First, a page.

Here, we perform a genome-wide association study (GWAS) for rice mesocotyl length and demonstrate that natural alleles of OsGSK2 in coding regions with the different kinase activities address mesocotyl variation and domestication from Oryza rufipogon to the cultivated rice; BRs promote mesocotyl elongation via cell division controlled by CYC U2, a plant-specific U-type cyclin, and OsGSK2 can phosphorylate CYC U2 to reduce its protein stability. Furthermore, we demonstrate that SLs inhibit mesocotyl elongation by degrading OsGSK2-phosphorylated CYC U2 by D3. Therefore, our findings not only reveal an important mechanism in mesocotyl elongation coordinately controlled by SL and BR signaling, but also indicate that OsGSK2 is a key locus under the selection for mesocotyl length variation during rice domestication.

Results

OsGSK2 determines mesocotyl variation and domestication

To discover genes regulating mesocotyl elongation and domestication, we applied a GWAS for mesocotyl length among a diverse worldwide collection of 510 O. sativa accessions using a linear mixed model (LMM) (Supplementary Data 1). We identified three significantly associated loci meeting a suggestive threshold (P < 1.19 × 10−7; false discovery rate <0.01) (Fig. 1a, b and Supplementary Table 1). Interestingly, we found that OsGSK2, the key negative component in the BR signaling19, is immediately adjacent to the lead single-nucleotide polymorphism (SNP) in a major associated locus on chromosome 5 (P = 3 × 10−8) and is within an 87 bp distance from the lead SNP of this associated locus, suggesting that OsGSK2 is a strong candidate gene in this associated locus (Fig. 1c and Supplementary Table 2).

Fig. 1
Fig. 1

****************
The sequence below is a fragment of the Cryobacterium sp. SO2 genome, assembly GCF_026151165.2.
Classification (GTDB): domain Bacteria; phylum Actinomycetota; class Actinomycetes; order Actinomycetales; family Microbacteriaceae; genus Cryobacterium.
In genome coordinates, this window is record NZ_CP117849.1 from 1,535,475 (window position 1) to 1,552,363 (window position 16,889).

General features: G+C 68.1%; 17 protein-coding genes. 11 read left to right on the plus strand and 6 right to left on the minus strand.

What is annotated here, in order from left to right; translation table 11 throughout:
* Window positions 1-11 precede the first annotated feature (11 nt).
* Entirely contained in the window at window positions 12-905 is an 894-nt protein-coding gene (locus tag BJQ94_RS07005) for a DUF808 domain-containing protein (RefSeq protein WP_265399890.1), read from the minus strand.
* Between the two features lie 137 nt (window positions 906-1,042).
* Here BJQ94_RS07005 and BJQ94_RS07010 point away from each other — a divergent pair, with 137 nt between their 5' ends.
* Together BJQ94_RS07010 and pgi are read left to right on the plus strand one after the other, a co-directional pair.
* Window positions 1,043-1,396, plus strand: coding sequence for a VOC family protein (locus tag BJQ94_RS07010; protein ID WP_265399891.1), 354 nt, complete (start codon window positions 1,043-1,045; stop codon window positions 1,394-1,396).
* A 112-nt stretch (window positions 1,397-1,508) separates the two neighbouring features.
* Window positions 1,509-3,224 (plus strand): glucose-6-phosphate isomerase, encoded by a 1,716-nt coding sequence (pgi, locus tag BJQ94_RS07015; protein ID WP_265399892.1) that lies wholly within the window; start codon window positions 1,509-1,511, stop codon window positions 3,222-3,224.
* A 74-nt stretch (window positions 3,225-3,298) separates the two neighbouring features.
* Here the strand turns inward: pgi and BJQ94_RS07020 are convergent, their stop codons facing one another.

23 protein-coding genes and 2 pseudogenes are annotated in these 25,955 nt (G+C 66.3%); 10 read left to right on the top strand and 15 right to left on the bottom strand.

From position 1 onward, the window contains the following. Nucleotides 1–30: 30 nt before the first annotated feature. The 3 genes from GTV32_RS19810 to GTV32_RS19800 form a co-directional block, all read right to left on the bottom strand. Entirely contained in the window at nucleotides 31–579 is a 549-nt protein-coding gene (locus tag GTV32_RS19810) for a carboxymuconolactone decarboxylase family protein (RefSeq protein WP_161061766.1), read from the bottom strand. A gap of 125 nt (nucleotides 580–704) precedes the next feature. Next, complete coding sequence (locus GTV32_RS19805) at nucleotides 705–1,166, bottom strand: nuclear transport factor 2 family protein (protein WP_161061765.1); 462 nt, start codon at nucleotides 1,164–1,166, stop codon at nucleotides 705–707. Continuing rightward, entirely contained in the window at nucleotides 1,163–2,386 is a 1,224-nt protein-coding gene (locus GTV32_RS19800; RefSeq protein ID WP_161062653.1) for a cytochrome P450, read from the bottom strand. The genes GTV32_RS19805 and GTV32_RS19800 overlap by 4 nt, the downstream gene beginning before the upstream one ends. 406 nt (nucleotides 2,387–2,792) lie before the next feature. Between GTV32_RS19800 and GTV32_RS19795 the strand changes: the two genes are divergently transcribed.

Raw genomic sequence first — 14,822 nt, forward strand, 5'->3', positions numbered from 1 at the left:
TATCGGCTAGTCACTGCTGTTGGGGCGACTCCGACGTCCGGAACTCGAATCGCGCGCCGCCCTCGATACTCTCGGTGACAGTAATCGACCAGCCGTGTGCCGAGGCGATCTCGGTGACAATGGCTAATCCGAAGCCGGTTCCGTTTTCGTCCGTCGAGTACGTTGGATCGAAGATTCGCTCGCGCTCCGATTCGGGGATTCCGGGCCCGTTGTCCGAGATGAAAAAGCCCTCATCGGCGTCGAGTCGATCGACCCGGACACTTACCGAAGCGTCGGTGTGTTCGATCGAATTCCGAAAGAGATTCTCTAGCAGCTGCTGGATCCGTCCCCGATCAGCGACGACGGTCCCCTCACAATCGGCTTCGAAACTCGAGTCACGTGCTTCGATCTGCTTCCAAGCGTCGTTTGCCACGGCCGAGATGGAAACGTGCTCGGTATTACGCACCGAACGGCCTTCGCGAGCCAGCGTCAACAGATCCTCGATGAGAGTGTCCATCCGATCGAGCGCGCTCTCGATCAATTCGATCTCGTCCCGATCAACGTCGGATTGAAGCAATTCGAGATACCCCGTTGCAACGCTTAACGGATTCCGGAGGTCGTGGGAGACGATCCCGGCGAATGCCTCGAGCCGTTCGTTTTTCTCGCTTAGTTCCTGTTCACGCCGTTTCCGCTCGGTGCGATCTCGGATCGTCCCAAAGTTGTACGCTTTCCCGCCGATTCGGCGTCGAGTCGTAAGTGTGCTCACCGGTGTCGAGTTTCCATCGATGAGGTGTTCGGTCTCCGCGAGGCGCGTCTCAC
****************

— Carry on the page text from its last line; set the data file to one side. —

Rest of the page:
Genome-wide association study for mesocotyl length variation in rice. a Manhattan plots for mesocotyl length using a linear mixed model (LMM) in 510 O. sativa accessions. The red horizontal dashed line indicates the genome-wide significant threshold (P = 1.19 × 10−7). The red triangle shows the lead SNP association with P values below 1.19 × 10−7 on Chr5. b Quantile–quantile plot for mesocotyl length in 510 O. sativa populations. c Regions of the genome showing association signals with the lead SNP on chromosome 5 indicated in a. Top of the panel shows the region on each side of the lead SNP (SNP with the lowest P value), whose position is indicated by a vertical red line. P values from the LMM are plotted on the y-axis. The bottom of the panel shows a 50-kb region on each side of the lead SNP, with the candidate genes indicated by black boxes. Local LD of the chromosomal regions containing lead SNP is given (LD: 167 kb). d Phylogenetic tree of the 30 haplotypes of the OsGSK2 promoter regions constructed using the neighbor-jointing method. Branch length represents the number of observed polymorphisms on the branch. e The relative transcriptional levels of OsGSK2 of cultivars in class I and class II, respectively. The number of accessions analyzed is shown below each bar. Error bars are SD (n = 3). f Structure of the coding region of OsGSK2 and DNA polymorphism in this gene. The four nonsynonymous SNPs in the OsGSK2 coding region are indicated. The one-letter amino acid codes related to the four nonsynonymous SNPs are showed in the brackets with the loci in OsGSK2 protein. g The phosphorylation activity of different forms of OsGSK2 in vitro. The phosphorylation status of MBP-OsBZR1 was detected by anti-MBP antibody. We have independently repeated this assay for three times. h Analysis of mesocotyl length in the accessions with the indicated genotypes of OsGSK2. The 313 accessions with OsGSK2Type A and 190 accessions with OsGSK2Type B are included in this analysis. Error bars are SE. P value is determined by Welch’s two-sample t test